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Hard-bodied Ticks: Family Ixodidae

Characteristics of genera

Family Ixodidae  Genus Amblyomma  Genus Hyalomma  Genus Ixodes  Genus Rhipicephalus 

Family Ixodidae (Hard-bodied Ticks)

Identification: A hard-bodied tick has a scutum (dorsal shield) which, in females, partly covers the upper body surface - or, in males, completely covers it. The gnathostoma (mouthparts or 'capitulum') includes the palps (feelers), chelicerae (jaws), and hypostome (a harpoon-like structure which helps anchor the tick in place). The gnathostoma of ixodid ticks is terminal and is visible dorsally. Eyes are sometimes present, located at the scutum margin. There is sometimes enamel (ornamentation) on the scutum and/or conscutum. There may be festoons (wrinkles) along the posterior margin and pulvilli (pads) at the ends of the legs. The legs of hard-bodied ticks may be striated, and are normally armed with internal and external spurs at base of coxa (the leg segment nearest the tick's body).

Ixodid ticks have three life stages - larva, nymph and adult - each of which requires just one very large blood meal before moulting. They remain feeding at the same site for several days secreting cement to attach to host. They may undergo either one-host or 2-host or 3-host life cycles depending on whether they target a different host for each life stage. Some ixodids are nidiculous or endophilic living in the nests or lairs of their hosts, but the majority of important species are exophilic - when hungry are found in the open, usually on the tips of vegetation from where they await passing hosts.

There are 14 genera of which the major ones are Amblyomma, Dermacentor, Hemaphysalis, Hyalomma, Ixodes and Rhipicephalus.

 

Genus Amblyomma (Bont ticks)

Identification: Unfed Amblyomma ticks are large at 6 to 7mm in length including mouthparts. The mouthparts are anterior and palp article 2 is longer than article 1 and 3. The basis capituli (basal part of the mouthparts) has straight lateral margins. The slender legs usually have pale rings and pulvilli are always present. A scutum (dorsal shield) is present in the female with a conscutum in the male. Enamel is present on the scutum and conscutum of many species. The colour of the enamel is predominantly pink to orange, or orange to red. Eyes are always present and may be flat or convex. Festoons (wrinkles in the posterior margin) are present in both sexes, but unclear in fed females. Spiracular plates are large and posterior to legs. Ventral plates in males are indistinct. The anal groove is posterior to the anus. Coxae 4 are of normal size and coxae 1 have unequal paired spurs.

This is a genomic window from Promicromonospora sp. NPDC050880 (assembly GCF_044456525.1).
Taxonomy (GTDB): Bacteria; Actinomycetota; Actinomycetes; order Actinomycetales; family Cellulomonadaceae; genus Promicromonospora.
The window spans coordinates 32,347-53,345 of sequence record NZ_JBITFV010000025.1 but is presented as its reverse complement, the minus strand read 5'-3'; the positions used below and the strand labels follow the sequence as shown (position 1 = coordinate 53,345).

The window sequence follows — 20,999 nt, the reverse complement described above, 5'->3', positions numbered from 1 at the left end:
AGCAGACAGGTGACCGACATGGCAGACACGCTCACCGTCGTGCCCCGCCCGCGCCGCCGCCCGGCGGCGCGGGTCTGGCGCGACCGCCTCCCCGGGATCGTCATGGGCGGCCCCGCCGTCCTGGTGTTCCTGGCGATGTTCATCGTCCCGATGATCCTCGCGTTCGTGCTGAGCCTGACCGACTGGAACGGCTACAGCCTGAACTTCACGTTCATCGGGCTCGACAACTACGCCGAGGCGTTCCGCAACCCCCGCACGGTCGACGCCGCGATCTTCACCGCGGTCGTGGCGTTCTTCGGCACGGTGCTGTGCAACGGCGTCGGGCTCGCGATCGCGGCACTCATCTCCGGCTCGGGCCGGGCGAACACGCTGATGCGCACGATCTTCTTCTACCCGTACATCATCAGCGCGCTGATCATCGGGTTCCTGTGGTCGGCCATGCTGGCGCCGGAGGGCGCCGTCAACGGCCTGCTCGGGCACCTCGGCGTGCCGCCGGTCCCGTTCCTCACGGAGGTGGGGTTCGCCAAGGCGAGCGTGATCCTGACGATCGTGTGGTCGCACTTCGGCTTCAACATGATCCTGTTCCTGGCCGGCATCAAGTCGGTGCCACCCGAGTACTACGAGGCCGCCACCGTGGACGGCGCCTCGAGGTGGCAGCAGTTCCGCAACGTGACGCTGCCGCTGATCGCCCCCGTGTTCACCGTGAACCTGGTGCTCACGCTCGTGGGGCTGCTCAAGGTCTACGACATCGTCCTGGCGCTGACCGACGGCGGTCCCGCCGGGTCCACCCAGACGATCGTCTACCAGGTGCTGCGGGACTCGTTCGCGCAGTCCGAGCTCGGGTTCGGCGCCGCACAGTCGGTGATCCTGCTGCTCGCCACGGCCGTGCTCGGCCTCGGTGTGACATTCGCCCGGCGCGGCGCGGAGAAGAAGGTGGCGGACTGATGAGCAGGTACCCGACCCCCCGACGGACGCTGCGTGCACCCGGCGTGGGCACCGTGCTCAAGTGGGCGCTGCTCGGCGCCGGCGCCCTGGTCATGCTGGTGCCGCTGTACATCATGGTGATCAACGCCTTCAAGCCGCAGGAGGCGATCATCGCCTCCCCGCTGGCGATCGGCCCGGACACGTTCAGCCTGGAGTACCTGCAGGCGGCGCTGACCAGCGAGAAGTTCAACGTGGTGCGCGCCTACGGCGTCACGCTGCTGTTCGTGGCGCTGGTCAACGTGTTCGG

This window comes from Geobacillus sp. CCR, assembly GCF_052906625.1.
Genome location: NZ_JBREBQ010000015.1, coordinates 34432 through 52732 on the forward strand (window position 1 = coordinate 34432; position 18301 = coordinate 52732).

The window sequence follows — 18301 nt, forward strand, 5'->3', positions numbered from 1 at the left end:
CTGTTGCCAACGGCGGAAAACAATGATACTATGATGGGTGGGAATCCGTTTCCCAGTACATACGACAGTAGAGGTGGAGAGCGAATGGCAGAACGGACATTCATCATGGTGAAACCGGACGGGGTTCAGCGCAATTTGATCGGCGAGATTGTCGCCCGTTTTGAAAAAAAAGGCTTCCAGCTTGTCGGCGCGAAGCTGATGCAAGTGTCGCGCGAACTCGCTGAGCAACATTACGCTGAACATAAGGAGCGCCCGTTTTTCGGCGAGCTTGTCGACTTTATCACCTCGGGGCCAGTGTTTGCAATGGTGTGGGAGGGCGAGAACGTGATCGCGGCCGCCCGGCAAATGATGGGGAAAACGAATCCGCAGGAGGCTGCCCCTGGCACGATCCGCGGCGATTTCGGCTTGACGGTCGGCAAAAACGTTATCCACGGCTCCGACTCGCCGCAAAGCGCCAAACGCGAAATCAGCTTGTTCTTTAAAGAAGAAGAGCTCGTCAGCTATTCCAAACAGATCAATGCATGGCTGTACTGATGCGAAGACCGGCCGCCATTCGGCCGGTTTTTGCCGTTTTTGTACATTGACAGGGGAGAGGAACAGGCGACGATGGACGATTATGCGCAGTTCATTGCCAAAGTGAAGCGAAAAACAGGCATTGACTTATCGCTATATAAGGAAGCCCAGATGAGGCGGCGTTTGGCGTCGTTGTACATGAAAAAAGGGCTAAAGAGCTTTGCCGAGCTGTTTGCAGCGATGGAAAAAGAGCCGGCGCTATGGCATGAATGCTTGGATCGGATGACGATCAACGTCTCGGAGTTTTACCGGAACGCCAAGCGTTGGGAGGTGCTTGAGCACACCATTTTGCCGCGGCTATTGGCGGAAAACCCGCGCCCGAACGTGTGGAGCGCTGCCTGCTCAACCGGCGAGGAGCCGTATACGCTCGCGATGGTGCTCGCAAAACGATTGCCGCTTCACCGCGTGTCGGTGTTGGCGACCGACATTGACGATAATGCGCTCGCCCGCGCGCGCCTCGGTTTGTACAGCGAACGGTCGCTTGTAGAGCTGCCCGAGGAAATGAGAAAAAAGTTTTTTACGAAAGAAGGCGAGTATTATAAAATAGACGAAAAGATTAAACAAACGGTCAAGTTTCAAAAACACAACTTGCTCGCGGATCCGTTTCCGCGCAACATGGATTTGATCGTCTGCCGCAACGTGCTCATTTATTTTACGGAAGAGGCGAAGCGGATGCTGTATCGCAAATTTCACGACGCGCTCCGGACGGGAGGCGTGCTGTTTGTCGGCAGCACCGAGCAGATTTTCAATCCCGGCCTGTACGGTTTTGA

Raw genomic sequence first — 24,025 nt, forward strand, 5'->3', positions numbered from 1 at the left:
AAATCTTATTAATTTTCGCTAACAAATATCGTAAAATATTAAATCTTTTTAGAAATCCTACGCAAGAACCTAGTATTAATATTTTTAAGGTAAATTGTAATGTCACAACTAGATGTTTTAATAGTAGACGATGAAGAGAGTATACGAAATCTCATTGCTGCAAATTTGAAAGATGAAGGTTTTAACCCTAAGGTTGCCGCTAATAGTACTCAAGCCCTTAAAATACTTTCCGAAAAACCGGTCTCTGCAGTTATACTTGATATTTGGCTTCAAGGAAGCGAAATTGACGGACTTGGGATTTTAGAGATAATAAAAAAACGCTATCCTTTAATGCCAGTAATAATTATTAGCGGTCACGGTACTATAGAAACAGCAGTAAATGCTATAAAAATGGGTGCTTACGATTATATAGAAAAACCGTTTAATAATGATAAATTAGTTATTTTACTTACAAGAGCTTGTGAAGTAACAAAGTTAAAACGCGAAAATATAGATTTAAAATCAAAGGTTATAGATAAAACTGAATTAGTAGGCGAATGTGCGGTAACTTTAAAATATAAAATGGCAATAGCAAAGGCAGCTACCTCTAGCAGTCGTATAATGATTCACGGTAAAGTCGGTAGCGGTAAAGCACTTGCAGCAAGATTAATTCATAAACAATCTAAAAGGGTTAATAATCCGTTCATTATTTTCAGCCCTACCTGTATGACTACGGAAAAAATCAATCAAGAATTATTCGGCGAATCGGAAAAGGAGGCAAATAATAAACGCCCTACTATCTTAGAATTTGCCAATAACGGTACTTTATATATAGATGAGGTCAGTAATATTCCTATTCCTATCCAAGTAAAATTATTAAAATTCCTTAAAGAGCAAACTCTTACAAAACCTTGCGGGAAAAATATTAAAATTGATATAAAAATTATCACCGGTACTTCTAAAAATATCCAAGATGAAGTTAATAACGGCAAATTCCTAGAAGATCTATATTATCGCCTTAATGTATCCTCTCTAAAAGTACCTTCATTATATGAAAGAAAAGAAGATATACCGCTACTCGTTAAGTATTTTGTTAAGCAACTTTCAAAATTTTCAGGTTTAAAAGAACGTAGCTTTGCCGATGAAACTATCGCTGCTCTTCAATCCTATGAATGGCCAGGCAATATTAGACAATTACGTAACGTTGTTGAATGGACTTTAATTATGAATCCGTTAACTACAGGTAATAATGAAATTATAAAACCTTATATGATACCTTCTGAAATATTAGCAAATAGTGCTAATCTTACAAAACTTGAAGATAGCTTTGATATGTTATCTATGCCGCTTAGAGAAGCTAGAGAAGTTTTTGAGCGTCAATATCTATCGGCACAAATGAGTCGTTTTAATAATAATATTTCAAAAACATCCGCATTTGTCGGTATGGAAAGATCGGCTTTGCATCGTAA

Amblyomma americanum (Lone Star Tick)
Photos: Courtesy of Centres for Disease Control (James Gathany)

There are over 130 species of ticks in the genus Amblyomma. Most live in hot climates occupying a range of habitats. The early stages may feed on birds, rodents or reptiles, but adults mainly feed on larger mammals. The genus Amblyomma includes important disease vectors. Diseases transmitted to man or domestic animals include Rocky Mountain spotted fever caused by Rickettsia rickettsii, ehrlichiosis and anaplasmosis. We concentrate on three African species below. Amblyomma gemma which has recently been found to be a major reservoir of viral livestock diseases, Amblyomma hebraeum and Amblyomma variegatum which is a major pest worldwide.

Species: Amblyomma gemma   hebraeum   variegatum 

 

Genus Hyalomma (Bont-leg ticks)

Identification: Unfed Hyalomma ticks are large at 5 to 6mm including mouthparts. The integument texture has striations. The mouthparts are anterior and palp articles 2 are longer than articles 1 and 3. The basis capituli has medium angular lateral margins. Eyes are always very convex. The scutum/conscutum are coloured brown. Enamel is usually absent. The slender legs usually have pale rings and pulvilli are always present. Festoons are present in both sexes but are unclear in females when fed. Spiracular plates are large and posterior to legs Ventral plates are present in males only. The anal groove is posterior to the anus. Coxae 4 are of normal size and coxae 1 have large and equal paired spurs.

 

Dorsal view of male and female Hyalomma impeltatum